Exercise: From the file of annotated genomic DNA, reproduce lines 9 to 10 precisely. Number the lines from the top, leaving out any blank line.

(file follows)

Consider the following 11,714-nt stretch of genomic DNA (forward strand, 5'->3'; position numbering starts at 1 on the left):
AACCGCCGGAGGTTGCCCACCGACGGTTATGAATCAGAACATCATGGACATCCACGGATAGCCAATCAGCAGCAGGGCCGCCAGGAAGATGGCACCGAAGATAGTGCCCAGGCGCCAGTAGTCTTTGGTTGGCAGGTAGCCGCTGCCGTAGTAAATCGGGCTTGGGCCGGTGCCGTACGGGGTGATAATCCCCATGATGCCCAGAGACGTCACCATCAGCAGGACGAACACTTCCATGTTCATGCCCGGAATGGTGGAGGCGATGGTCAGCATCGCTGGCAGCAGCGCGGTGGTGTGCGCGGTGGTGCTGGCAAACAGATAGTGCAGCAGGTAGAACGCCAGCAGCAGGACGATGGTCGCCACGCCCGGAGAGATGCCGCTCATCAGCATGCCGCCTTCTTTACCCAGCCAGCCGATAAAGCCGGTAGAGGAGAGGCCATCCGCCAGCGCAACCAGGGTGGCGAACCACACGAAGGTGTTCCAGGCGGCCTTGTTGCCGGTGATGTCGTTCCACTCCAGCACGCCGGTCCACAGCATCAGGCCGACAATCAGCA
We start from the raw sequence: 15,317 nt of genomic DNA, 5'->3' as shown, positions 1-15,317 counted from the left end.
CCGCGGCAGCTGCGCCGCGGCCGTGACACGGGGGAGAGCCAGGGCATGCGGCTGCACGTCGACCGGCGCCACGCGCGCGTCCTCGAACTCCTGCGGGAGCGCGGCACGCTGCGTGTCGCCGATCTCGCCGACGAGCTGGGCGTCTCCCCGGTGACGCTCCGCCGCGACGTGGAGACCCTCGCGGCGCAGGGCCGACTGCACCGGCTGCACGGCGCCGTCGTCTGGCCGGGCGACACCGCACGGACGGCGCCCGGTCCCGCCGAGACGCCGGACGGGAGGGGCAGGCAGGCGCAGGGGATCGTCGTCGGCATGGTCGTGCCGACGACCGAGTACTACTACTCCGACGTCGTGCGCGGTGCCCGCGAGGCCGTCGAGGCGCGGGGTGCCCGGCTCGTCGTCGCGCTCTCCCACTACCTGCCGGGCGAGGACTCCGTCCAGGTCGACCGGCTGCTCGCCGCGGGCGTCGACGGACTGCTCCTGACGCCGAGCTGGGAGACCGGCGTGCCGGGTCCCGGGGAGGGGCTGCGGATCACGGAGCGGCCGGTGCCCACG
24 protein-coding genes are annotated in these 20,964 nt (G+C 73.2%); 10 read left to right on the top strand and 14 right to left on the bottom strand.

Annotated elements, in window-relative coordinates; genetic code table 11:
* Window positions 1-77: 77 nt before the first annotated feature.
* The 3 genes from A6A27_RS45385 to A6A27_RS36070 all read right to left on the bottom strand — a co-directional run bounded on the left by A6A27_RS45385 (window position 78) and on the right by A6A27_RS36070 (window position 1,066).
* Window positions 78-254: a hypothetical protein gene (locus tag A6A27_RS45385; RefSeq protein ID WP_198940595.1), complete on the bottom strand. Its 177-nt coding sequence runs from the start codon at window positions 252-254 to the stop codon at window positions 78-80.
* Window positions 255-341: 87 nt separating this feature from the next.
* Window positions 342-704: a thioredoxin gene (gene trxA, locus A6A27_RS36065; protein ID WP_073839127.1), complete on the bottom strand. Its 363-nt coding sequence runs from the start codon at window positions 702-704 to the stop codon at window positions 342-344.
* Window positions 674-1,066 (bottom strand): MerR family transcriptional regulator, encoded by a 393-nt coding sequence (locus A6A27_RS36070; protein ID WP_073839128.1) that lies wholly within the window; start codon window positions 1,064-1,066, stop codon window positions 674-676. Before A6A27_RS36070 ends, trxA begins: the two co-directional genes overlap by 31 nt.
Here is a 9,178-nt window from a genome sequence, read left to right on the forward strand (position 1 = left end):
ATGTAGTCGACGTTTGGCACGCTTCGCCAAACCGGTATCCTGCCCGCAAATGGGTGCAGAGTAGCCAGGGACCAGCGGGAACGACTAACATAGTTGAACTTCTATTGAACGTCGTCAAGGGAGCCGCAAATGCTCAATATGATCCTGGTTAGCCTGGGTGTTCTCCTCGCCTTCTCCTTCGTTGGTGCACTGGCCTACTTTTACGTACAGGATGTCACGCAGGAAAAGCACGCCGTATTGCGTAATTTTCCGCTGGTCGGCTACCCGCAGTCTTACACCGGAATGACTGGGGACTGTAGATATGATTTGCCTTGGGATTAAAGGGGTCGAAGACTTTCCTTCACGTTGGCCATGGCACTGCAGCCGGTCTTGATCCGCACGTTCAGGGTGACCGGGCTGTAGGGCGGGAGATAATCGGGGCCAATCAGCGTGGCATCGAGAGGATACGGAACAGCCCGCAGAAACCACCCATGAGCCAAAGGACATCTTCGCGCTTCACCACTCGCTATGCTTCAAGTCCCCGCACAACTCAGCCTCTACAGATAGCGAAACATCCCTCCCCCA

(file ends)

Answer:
* Window positions 78-254: a hypothetical protein gene (locus tag A6A27_RS45385; RefSeq protein ID WP_198940595.1), complete on the bottom strand. Its 177-nt coding sequence runs from the start codon at window positions 252-254 to the stop codon at window positions 78-80.
* Window positions 255-341: 87 nt separating this feature from the next.